Kumari Pushpa, Sunayana Dagar, Harsh Kumar, Diksha Pathak, Sivaram V S Mylavarapu

Cell Biology - Microbiology

TFK1, a basal body transition fibre protein that is essential for cytokinesis in Trypanosoma brucei

Miharisoa Rijatiana Ramanantsalama, Nicolas Landrein, Elina Casas, Bénédicte Salin, Corinne Blancard, Mélanie Bonhivers, Derrick R Robinson, Denis Dacheux

Cell Biology - Virology

TASOR epigenetic repressor cooperates with a CNOT1 RNA degradation pathway to repress HIV

Roy Matkovic, Marina Morel, Sophie Lanciano, Pauline Larrous, Benjamin Martin, Fabienne Bejjani, Virginie Vauthier, Maike M. K. Hansen, Stéphane Emiliani, Gael Cristofari, Sarah Gallois-Montbrun & Florence Margottin-Goguet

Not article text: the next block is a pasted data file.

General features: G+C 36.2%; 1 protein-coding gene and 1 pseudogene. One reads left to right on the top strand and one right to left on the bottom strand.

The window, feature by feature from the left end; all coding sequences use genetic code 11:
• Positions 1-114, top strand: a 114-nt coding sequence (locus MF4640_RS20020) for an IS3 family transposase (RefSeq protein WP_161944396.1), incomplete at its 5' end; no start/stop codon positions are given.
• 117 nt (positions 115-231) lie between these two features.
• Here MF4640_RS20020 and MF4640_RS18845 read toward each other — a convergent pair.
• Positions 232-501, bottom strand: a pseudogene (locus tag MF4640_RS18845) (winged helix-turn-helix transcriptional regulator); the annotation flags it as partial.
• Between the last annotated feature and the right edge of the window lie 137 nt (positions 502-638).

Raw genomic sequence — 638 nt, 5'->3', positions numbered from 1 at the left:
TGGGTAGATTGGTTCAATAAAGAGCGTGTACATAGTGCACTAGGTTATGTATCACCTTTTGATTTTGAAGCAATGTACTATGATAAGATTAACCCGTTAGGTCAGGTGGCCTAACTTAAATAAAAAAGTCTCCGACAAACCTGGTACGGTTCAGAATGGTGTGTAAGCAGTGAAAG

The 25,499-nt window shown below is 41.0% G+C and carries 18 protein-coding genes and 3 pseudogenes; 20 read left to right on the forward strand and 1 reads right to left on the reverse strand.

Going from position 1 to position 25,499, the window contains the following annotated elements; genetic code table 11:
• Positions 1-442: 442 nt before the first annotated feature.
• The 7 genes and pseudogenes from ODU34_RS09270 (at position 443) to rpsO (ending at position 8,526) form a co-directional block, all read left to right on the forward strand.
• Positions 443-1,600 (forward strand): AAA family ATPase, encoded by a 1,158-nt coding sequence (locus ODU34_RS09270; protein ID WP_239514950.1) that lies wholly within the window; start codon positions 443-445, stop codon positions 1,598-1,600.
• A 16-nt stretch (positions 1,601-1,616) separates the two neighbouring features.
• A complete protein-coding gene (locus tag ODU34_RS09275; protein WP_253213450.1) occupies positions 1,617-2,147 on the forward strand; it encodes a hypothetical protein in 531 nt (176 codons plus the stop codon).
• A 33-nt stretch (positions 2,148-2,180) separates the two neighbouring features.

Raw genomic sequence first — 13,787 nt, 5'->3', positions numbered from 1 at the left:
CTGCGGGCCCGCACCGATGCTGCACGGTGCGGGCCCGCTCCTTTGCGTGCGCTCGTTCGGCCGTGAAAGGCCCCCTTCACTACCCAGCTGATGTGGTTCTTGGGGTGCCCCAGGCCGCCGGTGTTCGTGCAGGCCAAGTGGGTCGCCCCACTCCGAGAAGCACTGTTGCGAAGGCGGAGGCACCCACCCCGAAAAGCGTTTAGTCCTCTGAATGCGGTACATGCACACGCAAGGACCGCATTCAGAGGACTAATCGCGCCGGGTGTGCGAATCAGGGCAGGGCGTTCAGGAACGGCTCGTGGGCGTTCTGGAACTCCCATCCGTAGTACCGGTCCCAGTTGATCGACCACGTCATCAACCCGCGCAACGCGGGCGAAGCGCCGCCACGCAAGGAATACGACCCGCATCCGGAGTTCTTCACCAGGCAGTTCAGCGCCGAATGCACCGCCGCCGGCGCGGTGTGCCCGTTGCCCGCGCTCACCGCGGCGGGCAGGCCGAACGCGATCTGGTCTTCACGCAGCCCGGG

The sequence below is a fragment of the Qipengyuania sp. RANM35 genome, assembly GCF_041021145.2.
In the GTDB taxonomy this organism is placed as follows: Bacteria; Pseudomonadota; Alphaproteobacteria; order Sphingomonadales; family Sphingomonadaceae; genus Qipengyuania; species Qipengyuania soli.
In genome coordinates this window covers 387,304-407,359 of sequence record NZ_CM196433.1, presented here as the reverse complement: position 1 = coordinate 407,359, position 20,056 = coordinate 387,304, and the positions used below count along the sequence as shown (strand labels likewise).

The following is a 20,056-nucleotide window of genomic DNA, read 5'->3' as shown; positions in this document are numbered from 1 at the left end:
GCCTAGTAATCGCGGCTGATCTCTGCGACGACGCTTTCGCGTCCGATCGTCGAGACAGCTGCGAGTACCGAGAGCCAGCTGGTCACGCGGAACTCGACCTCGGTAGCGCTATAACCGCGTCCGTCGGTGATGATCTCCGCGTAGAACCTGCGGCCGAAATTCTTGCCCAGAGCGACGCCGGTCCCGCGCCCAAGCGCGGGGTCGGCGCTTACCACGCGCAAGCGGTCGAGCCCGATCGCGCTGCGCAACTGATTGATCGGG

Cell Biology - Development

Ddx20, an Olig2 binding factor, governs the survival of neural and oligodendrocyte progenitor cells via proper Mdm2 splicing and p53 suppression

Norihisa Bizen, Asim K. Bepari, Li Zhou, Manabu Abe, Kenji Sakimura, Katsuhiko Ono & Hirohide Takebayashi


Our Technologies

The Y2H principle
The YChemH principle
What are VHH?
The Phage Display Antibody Selection
Focus on our Intrabodies
The Principle of Intrabody enrichment by Yeast two-HybridI
From Target Deconvolution to Polypharmacology with ULTmate YChemH